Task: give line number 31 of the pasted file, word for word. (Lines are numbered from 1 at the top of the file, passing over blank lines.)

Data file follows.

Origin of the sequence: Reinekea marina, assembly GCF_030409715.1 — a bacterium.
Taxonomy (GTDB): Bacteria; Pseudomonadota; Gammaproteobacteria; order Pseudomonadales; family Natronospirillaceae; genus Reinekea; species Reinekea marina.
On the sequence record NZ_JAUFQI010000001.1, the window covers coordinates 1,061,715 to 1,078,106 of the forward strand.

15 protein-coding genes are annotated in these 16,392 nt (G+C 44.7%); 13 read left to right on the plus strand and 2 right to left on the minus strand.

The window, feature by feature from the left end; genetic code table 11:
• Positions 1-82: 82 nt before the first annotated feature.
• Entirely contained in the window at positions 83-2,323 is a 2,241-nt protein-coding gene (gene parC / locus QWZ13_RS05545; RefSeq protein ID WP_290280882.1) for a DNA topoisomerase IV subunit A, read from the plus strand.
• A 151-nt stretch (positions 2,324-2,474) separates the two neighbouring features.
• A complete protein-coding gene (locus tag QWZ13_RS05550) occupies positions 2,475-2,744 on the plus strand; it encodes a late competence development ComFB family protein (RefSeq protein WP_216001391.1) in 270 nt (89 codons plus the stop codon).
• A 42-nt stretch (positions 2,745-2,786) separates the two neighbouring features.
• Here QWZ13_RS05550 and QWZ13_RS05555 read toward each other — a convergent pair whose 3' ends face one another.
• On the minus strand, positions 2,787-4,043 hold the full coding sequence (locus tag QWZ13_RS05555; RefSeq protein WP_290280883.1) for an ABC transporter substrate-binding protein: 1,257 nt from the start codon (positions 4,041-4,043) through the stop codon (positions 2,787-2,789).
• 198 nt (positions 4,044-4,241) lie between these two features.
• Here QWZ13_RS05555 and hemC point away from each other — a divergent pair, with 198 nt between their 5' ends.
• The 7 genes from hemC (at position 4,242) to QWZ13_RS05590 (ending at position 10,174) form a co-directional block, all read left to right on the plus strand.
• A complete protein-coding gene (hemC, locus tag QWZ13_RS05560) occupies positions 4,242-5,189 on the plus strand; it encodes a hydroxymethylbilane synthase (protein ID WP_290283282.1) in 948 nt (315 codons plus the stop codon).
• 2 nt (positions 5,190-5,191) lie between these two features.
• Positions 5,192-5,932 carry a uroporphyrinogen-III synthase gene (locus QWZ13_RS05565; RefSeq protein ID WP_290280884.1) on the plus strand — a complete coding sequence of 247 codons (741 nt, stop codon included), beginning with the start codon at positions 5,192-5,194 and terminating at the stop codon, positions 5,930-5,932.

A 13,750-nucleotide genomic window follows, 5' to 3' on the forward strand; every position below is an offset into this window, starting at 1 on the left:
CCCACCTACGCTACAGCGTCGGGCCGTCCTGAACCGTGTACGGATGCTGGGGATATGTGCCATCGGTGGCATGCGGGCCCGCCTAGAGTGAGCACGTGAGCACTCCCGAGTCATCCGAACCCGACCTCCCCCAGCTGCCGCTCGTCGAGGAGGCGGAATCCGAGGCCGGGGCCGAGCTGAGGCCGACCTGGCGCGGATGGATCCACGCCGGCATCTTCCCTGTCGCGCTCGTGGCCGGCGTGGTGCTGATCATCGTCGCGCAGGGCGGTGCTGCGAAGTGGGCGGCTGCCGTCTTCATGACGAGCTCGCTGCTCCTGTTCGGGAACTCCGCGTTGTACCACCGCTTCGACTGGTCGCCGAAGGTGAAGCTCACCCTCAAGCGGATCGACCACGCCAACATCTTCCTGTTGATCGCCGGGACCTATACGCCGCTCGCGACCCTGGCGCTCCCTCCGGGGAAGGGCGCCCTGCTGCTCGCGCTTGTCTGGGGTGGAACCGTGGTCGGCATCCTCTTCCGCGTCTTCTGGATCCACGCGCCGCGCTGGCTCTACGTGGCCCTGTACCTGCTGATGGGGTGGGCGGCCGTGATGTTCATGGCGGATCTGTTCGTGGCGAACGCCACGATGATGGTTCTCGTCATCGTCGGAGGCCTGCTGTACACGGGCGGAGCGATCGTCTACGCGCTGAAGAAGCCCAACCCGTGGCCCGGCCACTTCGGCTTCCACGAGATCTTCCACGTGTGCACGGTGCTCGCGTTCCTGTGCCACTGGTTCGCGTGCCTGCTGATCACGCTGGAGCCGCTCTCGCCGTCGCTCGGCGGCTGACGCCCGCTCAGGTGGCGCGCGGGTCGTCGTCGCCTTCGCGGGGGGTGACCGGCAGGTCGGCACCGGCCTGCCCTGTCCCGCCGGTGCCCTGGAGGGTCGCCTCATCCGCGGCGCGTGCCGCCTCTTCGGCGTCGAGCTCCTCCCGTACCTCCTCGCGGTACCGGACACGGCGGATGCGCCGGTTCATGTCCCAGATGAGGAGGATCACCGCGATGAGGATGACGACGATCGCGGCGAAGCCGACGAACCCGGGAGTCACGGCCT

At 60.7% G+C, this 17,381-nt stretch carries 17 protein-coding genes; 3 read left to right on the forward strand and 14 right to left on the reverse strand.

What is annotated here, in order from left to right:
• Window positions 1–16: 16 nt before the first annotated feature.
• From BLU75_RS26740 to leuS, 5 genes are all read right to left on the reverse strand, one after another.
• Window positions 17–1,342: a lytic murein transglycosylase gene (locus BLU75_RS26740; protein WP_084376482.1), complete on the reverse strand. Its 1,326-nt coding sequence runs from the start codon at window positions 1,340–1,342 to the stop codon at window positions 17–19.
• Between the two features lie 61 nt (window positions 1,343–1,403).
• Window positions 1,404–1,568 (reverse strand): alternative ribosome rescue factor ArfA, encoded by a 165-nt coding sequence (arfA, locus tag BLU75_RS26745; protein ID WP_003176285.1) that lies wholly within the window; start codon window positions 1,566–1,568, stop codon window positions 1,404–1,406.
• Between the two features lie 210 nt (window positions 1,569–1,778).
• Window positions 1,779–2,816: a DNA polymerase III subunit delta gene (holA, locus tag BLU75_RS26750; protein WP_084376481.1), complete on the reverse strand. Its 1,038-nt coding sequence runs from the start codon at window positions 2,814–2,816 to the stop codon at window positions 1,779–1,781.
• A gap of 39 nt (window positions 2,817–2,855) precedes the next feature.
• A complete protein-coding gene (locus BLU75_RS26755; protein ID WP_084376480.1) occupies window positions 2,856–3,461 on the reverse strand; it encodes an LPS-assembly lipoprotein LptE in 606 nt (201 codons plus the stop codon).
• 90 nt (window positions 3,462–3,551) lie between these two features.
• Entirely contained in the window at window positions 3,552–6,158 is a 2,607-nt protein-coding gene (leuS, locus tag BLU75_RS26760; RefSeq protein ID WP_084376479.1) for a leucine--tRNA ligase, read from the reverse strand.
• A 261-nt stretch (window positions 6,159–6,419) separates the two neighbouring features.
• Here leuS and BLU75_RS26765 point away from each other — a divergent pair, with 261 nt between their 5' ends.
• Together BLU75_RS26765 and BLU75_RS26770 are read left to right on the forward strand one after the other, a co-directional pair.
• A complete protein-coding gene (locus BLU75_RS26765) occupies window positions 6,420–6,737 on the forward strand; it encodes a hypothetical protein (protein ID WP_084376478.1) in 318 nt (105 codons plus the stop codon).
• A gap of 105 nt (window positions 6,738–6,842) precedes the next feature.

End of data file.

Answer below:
• A complete protein-coding gene (locus BLU75_RS26755; protein ID WP_084376480.1) occupies window positions 2,856–3,461 on the reverse strand; it encodes an LPS-assembly lipoprotein LptE in 606 nt (201 codons plus the stop codon).